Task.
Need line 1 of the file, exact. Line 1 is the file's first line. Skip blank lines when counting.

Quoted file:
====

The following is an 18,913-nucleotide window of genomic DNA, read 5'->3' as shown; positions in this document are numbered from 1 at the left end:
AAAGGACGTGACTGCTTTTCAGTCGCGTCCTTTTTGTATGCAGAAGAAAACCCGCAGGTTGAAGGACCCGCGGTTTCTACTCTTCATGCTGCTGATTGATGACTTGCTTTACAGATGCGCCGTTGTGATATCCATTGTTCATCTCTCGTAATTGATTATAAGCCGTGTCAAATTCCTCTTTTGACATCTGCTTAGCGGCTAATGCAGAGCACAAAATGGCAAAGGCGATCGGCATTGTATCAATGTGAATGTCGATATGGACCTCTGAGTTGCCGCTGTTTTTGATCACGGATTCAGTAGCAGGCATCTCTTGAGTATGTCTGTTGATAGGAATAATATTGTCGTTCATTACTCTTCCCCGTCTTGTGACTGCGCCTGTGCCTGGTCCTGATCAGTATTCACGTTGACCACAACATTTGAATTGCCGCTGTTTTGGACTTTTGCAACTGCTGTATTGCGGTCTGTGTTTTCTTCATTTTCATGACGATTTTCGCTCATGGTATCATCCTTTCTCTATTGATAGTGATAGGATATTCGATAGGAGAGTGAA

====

The following is an 18,913-nucleotide window of genomic DNA, read 5'->3' as shown; positions in this document are numbered from 1 at the left end: